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Lyle McDonald - Is he on the right track(s)?

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  • Lyle McDonald - Is he on the right track(s)?

    I came across this guy's work flipping around on the internet researching LBM during weight loss. He seems to have a solid formal education in physiology, is the writer of a number of diet and bodybuilding e-books, and seems up to speed on serious, current research.

    One thing I picked up on in one of those articles might explain some of the arguing going on here recently. It gets down to how does insulin broadly effect us as individuals? And once known, the type of diet practically falls into place. Some people are not insulin sensitive, so higher carb diets are just fine. People like that dietitian woman close to me. Others are insulin sensitive, like me, and do better on low carb diets. (This promises to be an interesting relationship!)

    He doesn't tackle this merely simplistically, but that's the general riff.

    What do you think of his theories? One includes how to lose virtually a pound a day w/o killing yourself. (600-800 calories a day almost all protein, don't exercise.)

    What say you?

  • #2

    You have to understand Lyle. He is a certifiable genius when it comes to nutrition and diet. His advice is solid and backed by research, but the diet plans are not necessarily easy. They work, the work very well, and can take you to a leanness not many others can. He is also a jerk, not my words, more of his. You can take his advice and work, but don't argue with him unless you know for damned sure you are right and have some solid evidence.

    He is good and solid, and quite entertaining to read or talk to, but his hard edge makes some people stray away. It's too bad really, as everyone can learn a thing or fifty from him.


    • #3

      He DEFINATELY knows his stuff. Jazz pretty much summed up my thoughts on him too.

      Added to that I think he's a shining light of no-nonsense, anti-bullsh*t advice in an industry full of misinformation and poor science. His opinions sway little on hearsay or anecdotal evidence so be prepared to back up your arguments with science before disagreeing with him!


      • #4

        I think the point that is constantly getting sacrificed in the name of diet/weightloss/fatloss (the ugly stepchildren of CW, in my opinion) is the overall health benefits of opting out of processed grains, sugars, starches etc.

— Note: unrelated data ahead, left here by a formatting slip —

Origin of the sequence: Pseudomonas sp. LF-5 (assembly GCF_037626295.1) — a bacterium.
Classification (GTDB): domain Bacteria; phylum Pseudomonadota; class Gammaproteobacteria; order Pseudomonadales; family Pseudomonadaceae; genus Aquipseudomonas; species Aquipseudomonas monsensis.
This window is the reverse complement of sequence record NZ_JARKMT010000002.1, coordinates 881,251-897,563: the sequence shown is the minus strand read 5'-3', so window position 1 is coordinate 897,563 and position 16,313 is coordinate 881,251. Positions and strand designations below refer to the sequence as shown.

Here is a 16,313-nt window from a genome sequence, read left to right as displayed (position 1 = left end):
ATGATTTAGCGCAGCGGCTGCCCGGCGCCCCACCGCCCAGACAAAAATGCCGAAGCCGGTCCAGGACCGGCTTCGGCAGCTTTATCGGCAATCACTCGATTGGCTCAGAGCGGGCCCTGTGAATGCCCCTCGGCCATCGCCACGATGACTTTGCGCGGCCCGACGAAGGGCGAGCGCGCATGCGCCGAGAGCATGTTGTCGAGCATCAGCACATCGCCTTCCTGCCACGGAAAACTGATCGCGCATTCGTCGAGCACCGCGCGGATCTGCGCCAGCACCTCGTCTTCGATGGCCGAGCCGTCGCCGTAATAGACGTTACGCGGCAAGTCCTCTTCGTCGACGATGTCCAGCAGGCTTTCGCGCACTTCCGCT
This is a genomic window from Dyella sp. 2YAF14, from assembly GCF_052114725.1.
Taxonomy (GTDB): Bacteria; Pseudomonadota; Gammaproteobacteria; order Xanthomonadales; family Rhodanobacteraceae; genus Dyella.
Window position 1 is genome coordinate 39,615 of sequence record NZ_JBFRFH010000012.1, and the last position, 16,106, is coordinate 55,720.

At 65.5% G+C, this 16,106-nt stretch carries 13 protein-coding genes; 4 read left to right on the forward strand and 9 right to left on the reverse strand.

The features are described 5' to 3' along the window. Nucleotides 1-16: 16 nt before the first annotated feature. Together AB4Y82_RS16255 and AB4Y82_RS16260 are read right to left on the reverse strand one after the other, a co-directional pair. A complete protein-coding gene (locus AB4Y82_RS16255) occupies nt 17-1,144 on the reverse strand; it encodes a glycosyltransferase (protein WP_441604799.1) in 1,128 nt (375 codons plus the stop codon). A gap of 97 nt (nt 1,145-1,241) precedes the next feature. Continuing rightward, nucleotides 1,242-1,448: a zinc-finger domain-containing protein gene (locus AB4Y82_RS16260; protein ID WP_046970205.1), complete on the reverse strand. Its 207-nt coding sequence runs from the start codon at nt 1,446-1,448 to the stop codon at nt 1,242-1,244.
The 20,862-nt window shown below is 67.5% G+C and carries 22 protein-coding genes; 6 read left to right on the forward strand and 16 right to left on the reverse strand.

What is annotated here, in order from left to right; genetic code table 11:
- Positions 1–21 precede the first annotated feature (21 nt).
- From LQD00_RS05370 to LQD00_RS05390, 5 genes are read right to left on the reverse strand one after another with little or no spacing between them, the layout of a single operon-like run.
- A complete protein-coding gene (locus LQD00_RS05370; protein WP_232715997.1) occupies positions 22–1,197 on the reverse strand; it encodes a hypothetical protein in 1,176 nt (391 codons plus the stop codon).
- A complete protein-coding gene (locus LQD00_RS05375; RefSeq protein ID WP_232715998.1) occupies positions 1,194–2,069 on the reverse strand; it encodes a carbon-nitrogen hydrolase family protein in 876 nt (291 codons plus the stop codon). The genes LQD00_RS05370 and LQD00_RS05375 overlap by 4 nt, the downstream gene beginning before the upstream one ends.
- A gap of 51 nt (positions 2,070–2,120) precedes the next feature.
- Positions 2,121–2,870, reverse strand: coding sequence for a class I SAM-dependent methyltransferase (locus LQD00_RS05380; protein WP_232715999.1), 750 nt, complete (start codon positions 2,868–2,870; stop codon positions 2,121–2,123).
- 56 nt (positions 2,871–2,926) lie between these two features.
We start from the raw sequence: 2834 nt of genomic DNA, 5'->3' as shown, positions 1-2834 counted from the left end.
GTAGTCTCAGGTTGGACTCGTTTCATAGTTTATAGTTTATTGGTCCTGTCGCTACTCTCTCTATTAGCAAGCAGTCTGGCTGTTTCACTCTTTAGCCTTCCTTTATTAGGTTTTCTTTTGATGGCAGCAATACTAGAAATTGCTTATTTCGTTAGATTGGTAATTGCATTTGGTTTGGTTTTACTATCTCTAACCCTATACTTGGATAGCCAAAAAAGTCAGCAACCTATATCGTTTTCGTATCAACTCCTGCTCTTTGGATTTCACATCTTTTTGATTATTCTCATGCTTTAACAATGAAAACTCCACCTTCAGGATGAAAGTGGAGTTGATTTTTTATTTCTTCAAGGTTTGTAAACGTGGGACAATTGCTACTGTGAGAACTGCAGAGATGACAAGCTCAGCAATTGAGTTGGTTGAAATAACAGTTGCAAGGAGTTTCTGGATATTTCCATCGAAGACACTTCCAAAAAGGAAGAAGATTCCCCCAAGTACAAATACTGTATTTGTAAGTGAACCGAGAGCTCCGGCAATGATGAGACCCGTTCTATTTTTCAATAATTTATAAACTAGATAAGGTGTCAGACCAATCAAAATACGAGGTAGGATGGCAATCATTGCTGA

You know - the culprits who brought you heart disease, cholesterol build-up, and other nasties.

        Sure, Lyle has plenty of good fat-loss/bodybuilding info on his site and in his books (though if you think a 600-800 calorie/day intake is going to be easy just because you aren't sweating under some iron, I'd challenge you to try it and come back to post the details, because that is a read I could really get into). But you should keep in mind that his training and diet advice is primarily geared towards bodybuilders and athletes (and yeah, I do consider those to be separate categories).

        My wife does fine on higher carbs. But she gets all muckety if they don't come from whole, natural foods. That is to say, she does fine with rice or a potato, but not so much with bread and pasta.

        And I'll hardlink that with the caveat that when I say *fine* I mean with weightloss. She's 36 and has been battling arthritis for over a decade and I honestly believe that that is directly related to her consumption of potatoes, which are nightshades.

        I believe it because whenever I convince her to go off of them the arthritis goes gone. Just like it throttled back when I got her to quit smoking (because tobacco is also a nightshade).

        It sucks that we have so many anti-CW warriors on this forum, but we still let ourselves get sucked into the whole fat loss thing, devoting so much of our time to it like it is of penultimate importance set beside overall health.

        And yeah, I get that the whole before and after pics are probably our best evidence to support this lifestyle and pitch it to others. I just wish we were more health conscious and less image conscious (not just this forum, but at large).


        • #5

          I have 5 of his books downloaded. They are definitely LOADED w/ information. He certainly has the scientific background. I can't comment, intelligently, on whether he's right or wrong.

          I can say that his books tend to address specific, short term goals. Specifically, quick weight loss and and LOW body fat. He doesn't really write for the "long-term, easy sustainable lifestyle" crowd or the "overweight, just trying to get healthy" crowd. Here's a quote from his book The Ulitmate Diet 2.0

          For obese folk just trying to lose weight, pretty much any non-retarded diet will work.</blockquote>

          His work is aimed more at the athlete or obsessive crowd that wants the 3-6% BF and will make heavy sacrifices to get it. IMHO


          • #6